Publisher: NIS America
Developer: Experience Inc.
The fact that Operation Abyss: New Tokyo Legacy is made by the same people who created Demon Gaze may just be the least surprising thing ever. They are, broadly speaking, basically the same game: both are first-person dungeon crawlers in which you take on enemies in turn-based battles. Yes, in Operation Abyss you do so with a team of Japanese students instead of with a single student. And yes, Operation Abyss finds you battling monsters instead of demons. But at their core, they’re more or less the same game.
Good thing, then, that there’s more to Operation Abyss than just its core.
See, where Demon Gaze was the very definition of mediocre and uninspiring, Operation Abyss is actually pretty decent. Part of this, I’ll admit, comes down to personal tolerance for fanservice: where Demon Gaze had its fair share of the stuff, there’s not a whole lot of it here. While there are certainly your usual trope characters, Operation Abyss generally refrains from all the worst stereotypes, and in doing so doesn’t leave you with the same kind of dirty feeling you had (okay, I had) after playing Demon Gaze.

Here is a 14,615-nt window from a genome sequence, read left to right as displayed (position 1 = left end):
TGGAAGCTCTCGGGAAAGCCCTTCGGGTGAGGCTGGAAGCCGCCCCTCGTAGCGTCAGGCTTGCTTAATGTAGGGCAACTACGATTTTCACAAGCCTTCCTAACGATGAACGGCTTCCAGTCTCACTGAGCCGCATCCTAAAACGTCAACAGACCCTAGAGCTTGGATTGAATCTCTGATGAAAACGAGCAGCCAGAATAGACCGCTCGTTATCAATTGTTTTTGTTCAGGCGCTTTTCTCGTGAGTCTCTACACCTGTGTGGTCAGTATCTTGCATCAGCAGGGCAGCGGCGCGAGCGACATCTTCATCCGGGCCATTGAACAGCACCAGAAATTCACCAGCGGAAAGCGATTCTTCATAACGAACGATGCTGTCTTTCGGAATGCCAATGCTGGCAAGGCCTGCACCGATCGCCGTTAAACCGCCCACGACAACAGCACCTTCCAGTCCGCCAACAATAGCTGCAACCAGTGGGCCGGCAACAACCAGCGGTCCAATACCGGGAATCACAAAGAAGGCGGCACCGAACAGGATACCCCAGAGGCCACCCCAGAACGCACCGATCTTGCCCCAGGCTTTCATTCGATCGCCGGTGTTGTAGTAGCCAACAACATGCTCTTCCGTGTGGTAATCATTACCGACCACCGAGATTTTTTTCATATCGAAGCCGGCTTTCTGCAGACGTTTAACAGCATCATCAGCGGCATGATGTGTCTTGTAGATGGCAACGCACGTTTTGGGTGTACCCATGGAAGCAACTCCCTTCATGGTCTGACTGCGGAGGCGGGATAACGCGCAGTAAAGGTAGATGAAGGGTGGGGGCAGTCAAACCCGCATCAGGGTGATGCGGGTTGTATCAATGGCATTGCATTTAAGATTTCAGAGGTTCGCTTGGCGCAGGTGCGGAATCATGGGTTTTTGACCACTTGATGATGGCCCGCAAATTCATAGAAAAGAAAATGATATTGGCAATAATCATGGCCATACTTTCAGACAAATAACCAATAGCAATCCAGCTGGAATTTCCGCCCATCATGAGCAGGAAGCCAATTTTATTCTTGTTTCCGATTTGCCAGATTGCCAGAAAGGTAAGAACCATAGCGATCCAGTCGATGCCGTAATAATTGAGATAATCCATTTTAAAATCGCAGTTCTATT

I think, though, that Operation Abyss is better for reasons other than simply personal preference, however. I think it’s better because…well, because every aspect is better in every way. The controls are easier, the fights go more smoothly, the story is easier to follow. In every respect, it’s clear that developers Experience Inc. took the lessons learned from Demon Gaze, and put them to good use here.
The end result is far from perfect, of course. Operation Abyss still isn’t going to appeal to people who have zero interest in ever playing a DRPG. But it’s enough of an improvement over its predecessor that I’d you have even a slight interest in the genre, you’ll find yourself enjoying it.